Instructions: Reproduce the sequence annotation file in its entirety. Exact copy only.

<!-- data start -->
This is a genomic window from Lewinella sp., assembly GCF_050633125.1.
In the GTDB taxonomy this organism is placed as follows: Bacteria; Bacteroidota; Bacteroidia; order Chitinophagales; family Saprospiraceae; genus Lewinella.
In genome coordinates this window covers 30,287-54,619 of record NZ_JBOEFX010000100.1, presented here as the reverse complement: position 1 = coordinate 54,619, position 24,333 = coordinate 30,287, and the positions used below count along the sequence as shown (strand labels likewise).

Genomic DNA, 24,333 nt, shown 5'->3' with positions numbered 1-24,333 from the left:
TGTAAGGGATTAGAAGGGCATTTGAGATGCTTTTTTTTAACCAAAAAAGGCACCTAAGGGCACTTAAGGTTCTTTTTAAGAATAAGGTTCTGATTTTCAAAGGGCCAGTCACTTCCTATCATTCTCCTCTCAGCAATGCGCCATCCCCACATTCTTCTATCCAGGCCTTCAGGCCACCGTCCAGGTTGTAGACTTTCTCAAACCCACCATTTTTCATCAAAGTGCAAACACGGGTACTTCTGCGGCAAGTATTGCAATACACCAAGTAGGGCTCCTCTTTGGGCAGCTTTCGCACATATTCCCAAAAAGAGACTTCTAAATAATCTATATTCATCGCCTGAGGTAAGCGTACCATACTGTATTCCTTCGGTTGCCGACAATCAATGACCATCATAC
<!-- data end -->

This is a genomic window from Lewinella sp., assembly GCF_050633125.1.
In the GTDB taxonomy this organism is placed as follows: Bacteria; Bacteroidota; Bacteroidia; order Chitinophagales; family Saprospiraceae; genus Lewinella.
In genome coordinates this window covers 30,287-54,619 of record NZ_JBOEFX010000100.1, presented here as the reverse complement: position 1 = coordinate 54,619, position 24,333 = coordinate 30,287, and the positions used below count along the sequence as shown (strand labels likewise).

Genomic DNA, 24,333 nt, shown 5'->3' with positions numbered 1-24,333 from the left:
TGTAAGGGATTAGAAGGGCATTTGAGATGCTTTTTTTTAACCAAAAAAGGCACCTAAGGGCACTTAAGGTTCTTTTTAAGAATAAGGTTCTGATTTTCAAAGGGCCAGTCACTTCCTATCATTCTCCTCTCAGCAATGCGCCATCCCCACATTCTTCTATCCAGGCCTTCAGGCCACCGTCCAGGTTGTAGACTTTCTCAAACCCACCATTTTTCATCAAAGTGCAAACACGGGTACTTCTGCGGCAAGTATTGCAATACACCAAGTAGGGCTCCTCTTTGGGCAGCTTTCGCACATATTCCCAAAAAGAGACTTCTAAATAATCTATATTCATCGCCTGAGGTAAGCGTACCATACTGTATTCCTTCGGTTGCCGACAATCAATGACCATCATAC